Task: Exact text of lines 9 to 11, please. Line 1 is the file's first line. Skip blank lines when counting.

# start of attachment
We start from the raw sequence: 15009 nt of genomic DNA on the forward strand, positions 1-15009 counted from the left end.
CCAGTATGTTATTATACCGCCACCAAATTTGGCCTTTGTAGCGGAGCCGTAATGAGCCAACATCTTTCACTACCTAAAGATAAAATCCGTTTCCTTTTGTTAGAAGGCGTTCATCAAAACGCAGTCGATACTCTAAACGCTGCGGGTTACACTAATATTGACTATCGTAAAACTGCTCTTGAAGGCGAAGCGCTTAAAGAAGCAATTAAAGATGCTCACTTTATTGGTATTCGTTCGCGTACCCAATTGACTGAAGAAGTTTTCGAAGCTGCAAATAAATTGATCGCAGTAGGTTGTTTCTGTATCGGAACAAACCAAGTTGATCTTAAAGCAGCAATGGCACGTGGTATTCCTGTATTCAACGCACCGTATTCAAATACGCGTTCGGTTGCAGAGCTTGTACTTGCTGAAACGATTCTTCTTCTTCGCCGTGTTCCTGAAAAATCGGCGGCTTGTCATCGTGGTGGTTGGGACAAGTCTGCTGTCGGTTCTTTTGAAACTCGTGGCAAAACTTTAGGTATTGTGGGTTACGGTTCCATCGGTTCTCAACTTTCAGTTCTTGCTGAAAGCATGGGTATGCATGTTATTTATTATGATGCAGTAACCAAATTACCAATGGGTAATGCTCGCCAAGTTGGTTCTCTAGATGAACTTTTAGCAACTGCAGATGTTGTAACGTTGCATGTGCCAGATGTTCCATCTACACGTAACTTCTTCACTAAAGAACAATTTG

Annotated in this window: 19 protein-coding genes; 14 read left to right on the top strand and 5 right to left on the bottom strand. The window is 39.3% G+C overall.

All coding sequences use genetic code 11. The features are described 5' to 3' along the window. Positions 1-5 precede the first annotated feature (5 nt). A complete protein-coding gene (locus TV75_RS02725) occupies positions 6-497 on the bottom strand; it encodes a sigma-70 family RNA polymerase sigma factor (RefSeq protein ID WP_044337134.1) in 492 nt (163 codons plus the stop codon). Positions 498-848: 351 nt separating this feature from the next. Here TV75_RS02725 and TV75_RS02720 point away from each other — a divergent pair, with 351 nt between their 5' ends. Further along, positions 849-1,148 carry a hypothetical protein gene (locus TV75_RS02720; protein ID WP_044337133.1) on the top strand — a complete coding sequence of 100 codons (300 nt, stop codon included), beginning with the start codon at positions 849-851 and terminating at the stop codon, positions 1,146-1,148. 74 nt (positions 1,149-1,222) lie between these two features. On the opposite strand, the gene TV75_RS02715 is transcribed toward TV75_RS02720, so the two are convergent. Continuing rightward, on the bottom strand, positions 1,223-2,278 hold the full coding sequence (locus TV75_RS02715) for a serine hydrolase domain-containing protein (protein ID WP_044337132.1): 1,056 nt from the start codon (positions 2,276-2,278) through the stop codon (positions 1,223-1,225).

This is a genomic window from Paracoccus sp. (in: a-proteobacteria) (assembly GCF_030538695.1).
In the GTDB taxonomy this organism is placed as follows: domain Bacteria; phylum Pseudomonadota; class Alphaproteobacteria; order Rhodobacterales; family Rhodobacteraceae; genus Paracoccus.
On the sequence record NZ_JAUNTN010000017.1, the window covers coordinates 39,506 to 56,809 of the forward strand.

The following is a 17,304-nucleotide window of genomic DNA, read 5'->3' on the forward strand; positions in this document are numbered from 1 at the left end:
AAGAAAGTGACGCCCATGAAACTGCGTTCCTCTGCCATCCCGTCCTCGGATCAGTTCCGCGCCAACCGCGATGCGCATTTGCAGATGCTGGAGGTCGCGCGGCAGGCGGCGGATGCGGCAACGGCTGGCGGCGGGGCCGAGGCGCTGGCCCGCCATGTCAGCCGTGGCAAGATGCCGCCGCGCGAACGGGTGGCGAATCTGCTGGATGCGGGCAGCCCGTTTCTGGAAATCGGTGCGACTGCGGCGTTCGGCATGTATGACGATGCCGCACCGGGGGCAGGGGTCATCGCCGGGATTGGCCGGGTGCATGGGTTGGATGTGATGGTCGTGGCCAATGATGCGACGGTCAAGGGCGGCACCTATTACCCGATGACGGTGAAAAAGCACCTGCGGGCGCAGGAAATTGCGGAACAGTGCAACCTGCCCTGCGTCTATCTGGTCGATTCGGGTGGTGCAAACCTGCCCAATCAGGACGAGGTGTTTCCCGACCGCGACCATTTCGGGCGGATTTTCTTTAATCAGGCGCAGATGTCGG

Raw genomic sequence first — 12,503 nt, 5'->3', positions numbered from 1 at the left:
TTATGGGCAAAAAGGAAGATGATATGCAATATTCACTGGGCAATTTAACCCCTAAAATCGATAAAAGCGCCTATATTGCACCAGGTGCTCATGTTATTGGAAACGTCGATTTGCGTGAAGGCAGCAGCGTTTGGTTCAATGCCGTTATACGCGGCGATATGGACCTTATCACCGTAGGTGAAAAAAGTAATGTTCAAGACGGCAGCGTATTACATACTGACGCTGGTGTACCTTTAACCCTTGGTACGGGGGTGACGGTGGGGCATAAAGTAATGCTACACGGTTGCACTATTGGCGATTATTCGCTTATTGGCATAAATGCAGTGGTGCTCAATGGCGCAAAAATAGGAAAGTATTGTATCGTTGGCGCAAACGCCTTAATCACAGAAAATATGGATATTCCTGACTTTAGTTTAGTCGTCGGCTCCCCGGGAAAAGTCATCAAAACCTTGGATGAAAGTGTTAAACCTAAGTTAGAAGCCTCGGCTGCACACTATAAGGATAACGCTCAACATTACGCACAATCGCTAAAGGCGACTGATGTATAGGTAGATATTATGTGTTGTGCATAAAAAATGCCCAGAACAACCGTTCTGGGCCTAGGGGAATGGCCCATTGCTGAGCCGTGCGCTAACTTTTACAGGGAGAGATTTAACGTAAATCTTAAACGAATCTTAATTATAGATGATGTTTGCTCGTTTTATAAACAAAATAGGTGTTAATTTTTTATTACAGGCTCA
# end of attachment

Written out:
AAGAAAGTGACGCCCATGAAACTGCGTTCCTCTGCCATCCCGTCCTCGGATCAGTTCCGCGCCAACCGCGATGCGCATTTGCAGATGCTGGAGGTCGCGCGGCAGGCGGCGGATGCGGCAACGGCTGGCGGCGGGGCCGAGGCGCTGGCCCGCCATGTCAGCCGTGGCAAGATGCCGCCGCGCGAACGGGTGGCGAATCTGCTGGATGCGGGCAGCCCGTTTCTGGAAATCGGTGCGACTGCGGCGTTCGGCATGTATGACGATGCCGCACCGGGGGCAGGGGTCATCGCCGGGATTGGCCGGGTGCATGGGTTGGATGTGATGGTCGTGGCCAATGATGCGACGGTCAAGGGCGGCACCTATTACCCGATGACGGTGAAAAAGCACCTGCGGGCGCAGGAAATTGCGGAACAGTGCAACCTGCCCTGCGTCTATCTGGTCGATTCGGGTGGTGCAAACCTGCCCAATCAGGACGAGGTGTTTCCCGACCGCGACCATTTCGGGCGGATTTTCTTTAATCAGGCGCAGATGTCGG

Raw genomic sequence first — 12,503 nt, 5'->3', positions numbered from 1 at the left:
TTATGGGCAAAAAGGAAGATGATATGCAATATTCACTGGGCAATTTAACCCCTAAAATCGATAAAAGCGCCTATATTGCACCAGGTGCTCATGTTATTGGAAACGTCGATTTGCGTGAAGGCAGCAGCGTTTGGTTCAATGCCGTTATACGCGGCGATATGGACCTTATCACCGTAGGTGAAAAAAGTAATGTTCAAGACGGCAGCGTATTACATACTGACGCTGGTGTACCTTTAACCCTTGGTACGGGGGTGACGGTGGGGCATAAAGTAATGCTACACGGTTGCACTATTGGCGATTATTCGCTTATTGGCATAAATGCAGTGGTGCTCAATGGCGCAAAAATAGGAAAGTATTGTATCGTTGGCGCAAACGCCTTAATCACAGAAAATATGGATATTCCTGACTTTAGTTTAGTCGTCGGCTCCCCGGGAAAAGTCATCAAAACCTTGGATGAAAGTGTTAAACCTAAGTTAGAAGCCTCGGCTGCACACTATAAGGATAACGCTCAACATTACGCACAATCGCTAAAGGCGACTGATGTATAGGTAGATATTATGTGTTGTGCATAAAAAATGCCCAGAACAACCGTTCTGGGCCTAGGGGAATGGCCCATTGCTGAGCCGTGCGCTAACTTTTACAGGGAGAGATTTAACGTAAATCTTAAACGAATCTTAATTATAGATGATGTTTGCTCGTTTTATAAACAAAATAGGTGTTAATTTTTTATTACAGGCTCA